The other foreigners, from Greece, Spain and Indonesia, seem wary and exhausted. Thanos, the Greek who I think has been here longer than all of us, seems particularly tense. In fact, he looks so tense that he’s about to snap himself in half, or snap somebody else. The only Chinese person there that I immediately make a connection with turns out to actually be from Hitchin and educated in Britain. As is customary in China, there are numerous people of unknown purpose and employment lurking around, none of whom are introduced to me.

The others, including the two Chinese artists, zip through what seems like interesting and diverse work, although they don’t seem terribly enthusiastic. I never found out what the deal was with the third artist. I never saw him. Apparently he was too important to actually show up for his own residency, which is typical in China.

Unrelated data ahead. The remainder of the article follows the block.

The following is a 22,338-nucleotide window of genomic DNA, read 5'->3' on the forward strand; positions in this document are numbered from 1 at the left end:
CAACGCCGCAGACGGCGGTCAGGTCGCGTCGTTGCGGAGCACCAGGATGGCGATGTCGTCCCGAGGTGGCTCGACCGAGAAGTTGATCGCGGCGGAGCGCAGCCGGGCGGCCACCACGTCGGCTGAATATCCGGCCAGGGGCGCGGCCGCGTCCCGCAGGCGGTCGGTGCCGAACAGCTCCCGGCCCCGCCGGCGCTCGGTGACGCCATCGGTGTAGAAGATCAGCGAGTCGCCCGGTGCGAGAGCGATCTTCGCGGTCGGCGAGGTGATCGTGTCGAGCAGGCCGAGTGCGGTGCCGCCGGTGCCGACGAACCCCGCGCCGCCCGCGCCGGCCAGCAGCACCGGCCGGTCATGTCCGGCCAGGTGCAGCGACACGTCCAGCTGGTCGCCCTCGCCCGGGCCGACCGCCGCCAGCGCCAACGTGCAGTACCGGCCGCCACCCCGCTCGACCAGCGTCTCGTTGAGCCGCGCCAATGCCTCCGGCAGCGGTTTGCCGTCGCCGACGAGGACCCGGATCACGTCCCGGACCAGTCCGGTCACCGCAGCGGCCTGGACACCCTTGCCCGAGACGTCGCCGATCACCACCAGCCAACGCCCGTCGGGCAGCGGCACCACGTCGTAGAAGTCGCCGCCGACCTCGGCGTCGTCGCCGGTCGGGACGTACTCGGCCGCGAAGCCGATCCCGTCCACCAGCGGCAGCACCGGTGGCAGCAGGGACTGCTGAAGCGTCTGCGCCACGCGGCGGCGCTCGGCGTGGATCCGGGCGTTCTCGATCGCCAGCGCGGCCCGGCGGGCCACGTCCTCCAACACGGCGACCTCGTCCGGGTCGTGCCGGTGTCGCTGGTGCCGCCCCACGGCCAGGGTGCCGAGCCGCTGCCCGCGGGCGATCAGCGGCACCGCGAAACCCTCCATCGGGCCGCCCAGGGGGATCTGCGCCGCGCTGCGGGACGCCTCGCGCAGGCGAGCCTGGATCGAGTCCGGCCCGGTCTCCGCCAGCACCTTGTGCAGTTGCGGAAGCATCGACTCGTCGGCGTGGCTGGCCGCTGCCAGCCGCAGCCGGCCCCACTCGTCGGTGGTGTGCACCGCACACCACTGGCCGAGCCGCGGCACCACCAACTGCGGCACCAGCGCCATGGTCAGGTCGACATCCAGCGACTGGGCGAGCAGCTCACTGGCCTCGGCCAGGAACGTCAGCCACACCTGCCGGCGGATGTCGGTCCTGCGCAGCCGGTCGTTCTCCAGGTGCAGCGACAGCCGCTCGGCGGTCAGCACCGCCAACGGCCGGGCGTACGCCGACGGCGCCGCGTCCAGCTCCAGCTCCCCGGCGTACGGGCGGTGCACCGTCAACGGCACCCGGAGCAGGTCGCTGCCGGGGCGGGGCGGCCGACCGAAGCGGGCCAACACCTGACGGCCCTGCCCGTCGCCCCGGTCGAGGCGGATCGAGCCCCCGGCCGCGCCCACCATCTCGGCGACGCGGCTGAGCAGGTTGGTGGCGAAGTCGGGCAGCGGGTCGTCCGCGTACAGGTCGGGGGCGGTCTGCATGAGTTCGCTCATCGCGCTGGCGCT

Thanos doesn’t want to do any of this at all. “Does anyone really want to see this whole thing again?” he says. This is greeted with the kind of heavy silence we all get used to as the months go by. I hate using that old cliché ‘inscrutable’, but that’s exactly what those silences are, and exactly what I think they are intended to be.

“I do!” I shout cheerfully. “Oh, of course the English guy wants me to do it,” he says, but then grudgingly goes through what is obviously a very well practised talk about who he is and what he does. He also acts as if he has somewhere else he urgently needs to be. I guess that may be why he’s so incredibly impatient with Yuan Yuan, who is our main point of contact for the residency.